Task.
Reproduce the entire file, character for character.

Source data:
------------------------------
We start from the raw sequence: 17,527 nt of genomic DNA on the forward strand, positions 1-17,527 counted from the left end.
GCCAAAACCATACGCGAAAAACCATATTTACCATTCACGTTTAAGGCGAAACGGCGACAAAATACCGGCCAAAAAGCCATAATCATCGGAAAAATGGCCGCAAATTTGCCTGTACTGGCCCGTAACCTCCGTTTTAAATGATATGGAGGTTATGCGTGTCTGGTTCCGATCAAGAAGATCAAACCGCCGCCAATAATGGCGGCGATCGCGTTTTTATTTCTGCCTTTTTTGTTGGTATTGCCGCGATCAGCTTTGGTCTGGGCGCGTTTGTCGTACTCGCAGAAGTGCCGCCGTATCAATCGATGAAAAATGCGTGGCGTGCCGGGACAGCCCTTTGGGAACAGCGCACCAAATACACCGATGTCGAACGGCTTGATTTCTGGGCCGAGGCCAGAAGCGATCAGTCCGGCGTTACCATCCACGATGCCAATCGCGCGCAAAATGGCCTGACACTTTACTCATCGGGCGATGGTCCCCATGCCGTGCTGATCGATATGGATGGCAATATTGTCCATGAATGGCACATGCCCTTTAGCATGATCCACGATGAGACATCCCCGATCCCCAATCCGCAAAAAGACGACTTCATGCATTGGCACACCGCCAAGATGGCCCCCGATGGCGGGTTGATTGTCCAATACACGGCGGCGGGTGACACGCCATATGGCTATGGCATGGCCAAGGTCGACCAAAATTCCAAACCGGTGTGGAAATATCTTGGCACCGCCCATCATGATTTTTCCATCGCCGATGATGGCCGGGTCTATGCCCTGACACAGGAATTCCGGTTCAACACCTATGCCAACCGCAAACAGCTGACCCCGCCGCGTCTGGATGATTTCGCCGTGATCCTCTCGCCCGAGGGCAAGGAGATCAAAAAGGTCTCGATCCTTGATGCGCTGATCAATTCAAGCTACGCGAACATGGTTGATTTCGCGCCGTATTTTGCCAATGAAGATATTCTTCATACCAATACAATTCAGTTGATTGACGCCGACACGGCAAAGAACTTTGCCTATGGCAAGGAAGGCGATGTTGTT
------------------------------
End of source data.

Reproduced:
We start from the raw sequence: 17,527 nt of genomic DNA on the forward strand, positions 1-17,527 counted from the left end.
GCCAAAACCATACGCGAAAAACCATATTTACCATTCACGTTTAAGGCGAAACGGCGACAAAATACCGGCCAAAAAGCCATAATCATCGGAAAAATGGCCGCAAATTTGCCTGTACTGGCCCGTAACCTCCGTTTTAAATGATATGGAGGTTATGCGTGTCTGGTTCCGATCAAGAAGATCAAACCGCCGCCAATAATGGCGGCGATCGCGTTTTTATTTCTGCCTTTTTTGTTGGTATTGCCGCGATCAGCTTTGGTCTGGGCGCGTTTGTCGTACTCGCAGAAGTGCCGCCGTATCAATCGATGAAAAATGCGTGGCGTGCCGGGACAGCCCTTTGGGAACAGCGCACCAAATACACCGATGTCGAACGGCTTGATTTCTGGGCCGAGGCCAGAAGCGATCAGTCCGGCGTTACCATCCACGATGCCAATCGCGCGCAAAATGGCCTGACACTTTACTCATCGGGCGATGGTCCCCATGCCGTGCTGATCGATATGGATGGCAATATTGTCCATGAATGGCACATGCCCTTTAGCATGATCCACGATGAGACATCCCCGATCCCCAATCCGCAAAAAGACGACTTCATGCATTGGCACACCGCCAAGATGGCCCCCGATGGCGGGTTGATTGTCCAATACACGGCGGCGGGTGACACGCCATATGGCTATGGCATGGCCAAGGTCGACCAAAATTCCAAACCGGTGTGGAAATATCTTGGCACCGCCCATCATGATTTTTCCATCGCCGATGATGGCCGGGTCTATGCCCTGACACAGGAATTCCGGTTCAACACCTATGCCAACCGCAAACAGCTGACCCCGCCGCGTCTGGATGATTTCGCCGTGATCCTCTCGCCCGAGGGCAAGGAGATCAAAAAGGTCTCGATCCTTGATGCGCTGATCAATTCAAGCTACGCGAACATGGTTGATTTCGCGCCGTATTTTGCCAATGAAGATATTCTTCATACCAATACAATTCAGTTGATTGACGCCGACACGGCAAAGAACTTTGCCTATGGCAAGGAAGGCGATGTTGTT